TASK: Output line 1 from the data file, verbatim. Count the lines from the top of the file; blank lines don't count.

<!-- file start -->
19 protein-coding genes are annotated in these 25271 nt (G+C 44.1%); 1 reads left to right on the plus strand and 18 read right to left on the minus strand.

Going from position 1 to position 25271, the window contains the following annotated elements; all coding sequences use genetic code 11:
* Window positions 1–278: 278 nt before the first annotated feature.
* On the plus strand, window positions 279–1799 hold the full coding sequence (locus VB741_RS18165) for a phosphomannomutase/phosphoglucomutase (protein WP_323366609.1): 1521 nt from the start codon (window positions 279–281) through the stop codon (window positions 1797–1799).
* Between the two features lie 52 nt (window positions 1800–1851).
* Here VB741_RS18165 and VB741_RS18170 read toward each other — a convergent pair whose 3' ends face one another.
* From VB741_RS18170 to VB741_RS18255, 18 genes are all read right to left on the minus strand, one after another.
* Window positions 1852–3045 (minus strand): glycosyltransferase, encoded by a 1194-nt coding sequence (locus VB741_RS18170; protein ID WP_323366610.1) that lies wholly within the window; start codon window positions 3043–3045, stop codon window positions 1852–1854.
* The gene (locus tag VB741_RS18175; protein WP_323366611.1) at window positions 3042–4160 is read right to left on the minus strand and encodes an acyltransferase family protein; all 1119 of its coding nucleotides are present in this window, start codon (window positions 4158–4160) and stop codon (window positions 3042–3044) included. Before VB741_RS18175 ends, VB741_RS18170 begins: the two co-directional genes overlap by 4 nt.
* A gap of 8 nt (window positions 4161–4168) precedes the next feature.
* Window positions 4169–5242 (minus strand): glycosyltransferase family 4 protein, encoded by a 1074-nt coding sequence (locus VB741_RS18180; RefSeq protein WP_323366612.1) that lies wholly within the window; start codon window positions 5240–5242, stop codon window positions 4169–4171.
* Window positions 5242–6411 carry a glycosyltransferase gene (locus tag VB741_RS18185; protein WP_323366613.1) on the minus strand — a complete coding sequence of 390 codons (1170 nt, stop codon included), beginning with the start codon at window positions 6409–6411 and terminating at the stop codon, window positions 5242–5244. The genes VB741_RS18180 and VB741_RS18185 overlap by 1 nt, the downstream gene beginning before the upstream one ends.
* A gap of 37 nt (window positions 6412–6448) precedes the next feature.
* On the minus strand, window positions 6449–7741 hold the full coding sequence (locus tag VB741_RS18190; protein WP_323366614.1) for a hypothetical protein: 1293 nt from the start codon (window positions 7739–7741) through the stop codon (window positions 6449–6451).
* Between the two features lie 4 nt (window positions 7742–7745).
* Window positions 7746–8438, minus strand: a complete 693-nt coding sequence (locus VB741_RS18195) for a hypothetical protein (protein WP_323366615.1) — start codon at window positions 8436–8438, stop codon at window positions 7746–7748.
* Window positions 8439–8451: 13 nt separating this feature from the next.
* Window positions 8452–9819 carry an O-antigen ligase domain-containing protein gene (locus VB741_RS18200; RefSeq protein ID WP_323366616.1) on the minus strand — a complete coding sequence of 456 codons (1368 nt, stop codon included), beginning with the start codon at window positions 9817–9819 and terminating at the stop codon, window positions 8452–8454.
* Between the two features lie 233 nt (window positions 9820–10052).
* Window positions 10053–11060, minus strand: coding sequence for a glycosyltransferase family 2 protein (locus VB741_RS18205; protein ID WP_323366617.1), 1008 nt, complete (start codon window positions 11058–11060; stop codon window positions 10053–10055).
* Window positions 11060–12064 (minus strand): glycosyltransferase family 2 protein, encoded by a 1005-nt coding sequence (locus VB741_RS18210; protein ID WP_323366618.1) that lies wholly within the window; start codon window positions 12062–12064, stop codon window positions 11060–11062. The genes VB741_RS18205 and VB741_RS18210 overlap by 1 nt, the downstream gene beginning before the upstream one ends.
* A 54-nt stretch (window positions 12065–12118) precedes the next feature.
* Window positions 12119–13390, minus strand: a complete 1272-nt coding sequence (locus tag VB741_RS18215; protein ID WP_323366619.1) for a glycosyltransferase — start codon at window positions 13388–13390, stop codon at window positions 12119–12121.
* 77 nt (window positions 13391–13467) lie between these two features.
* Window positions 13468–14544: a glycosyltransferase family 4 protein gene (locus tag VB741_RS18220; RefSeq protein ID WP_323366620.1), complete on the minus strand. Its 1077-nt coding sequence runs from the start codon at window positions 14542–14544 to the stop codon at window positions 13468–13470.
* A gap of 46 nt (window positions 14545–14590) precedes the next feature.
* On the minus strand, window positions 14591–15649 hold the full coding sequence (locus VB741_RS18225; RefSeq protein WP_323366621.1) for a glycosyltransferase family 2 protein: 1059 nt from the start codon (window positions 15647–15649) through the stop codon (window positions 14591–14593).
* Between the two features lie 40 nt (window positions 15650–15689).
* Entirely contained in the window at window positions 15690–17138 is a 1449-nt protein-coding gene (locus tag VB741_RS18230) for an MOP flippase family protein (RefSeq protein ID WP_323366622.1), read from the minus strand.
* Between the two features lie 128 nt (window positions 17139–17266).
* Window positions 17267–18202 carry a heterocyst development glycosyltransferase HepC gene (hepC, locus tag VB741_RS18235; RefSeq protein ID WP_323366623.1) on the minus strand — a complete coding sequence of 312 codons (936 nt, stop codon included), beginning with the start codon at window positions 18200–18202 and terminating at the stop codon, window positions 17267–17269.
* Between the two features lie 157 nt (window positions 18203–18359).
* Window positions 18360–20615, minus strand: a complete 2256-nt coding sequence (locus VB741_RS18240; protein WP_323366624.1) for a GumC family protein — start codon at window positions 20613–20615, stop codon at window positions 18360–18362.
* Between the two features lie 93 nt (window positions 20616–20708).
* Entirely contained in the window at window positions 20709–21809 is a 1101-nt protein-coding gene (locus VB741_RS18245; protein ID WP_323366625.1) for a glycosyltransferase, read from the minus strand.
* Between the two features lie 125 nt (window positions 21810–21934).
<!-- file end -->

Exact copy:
19 protein-coding genes are annotated in these 25271 nt (G+C 44.1%); 1 reads left to right on the plus strand and 18 read right to left on the minus strand.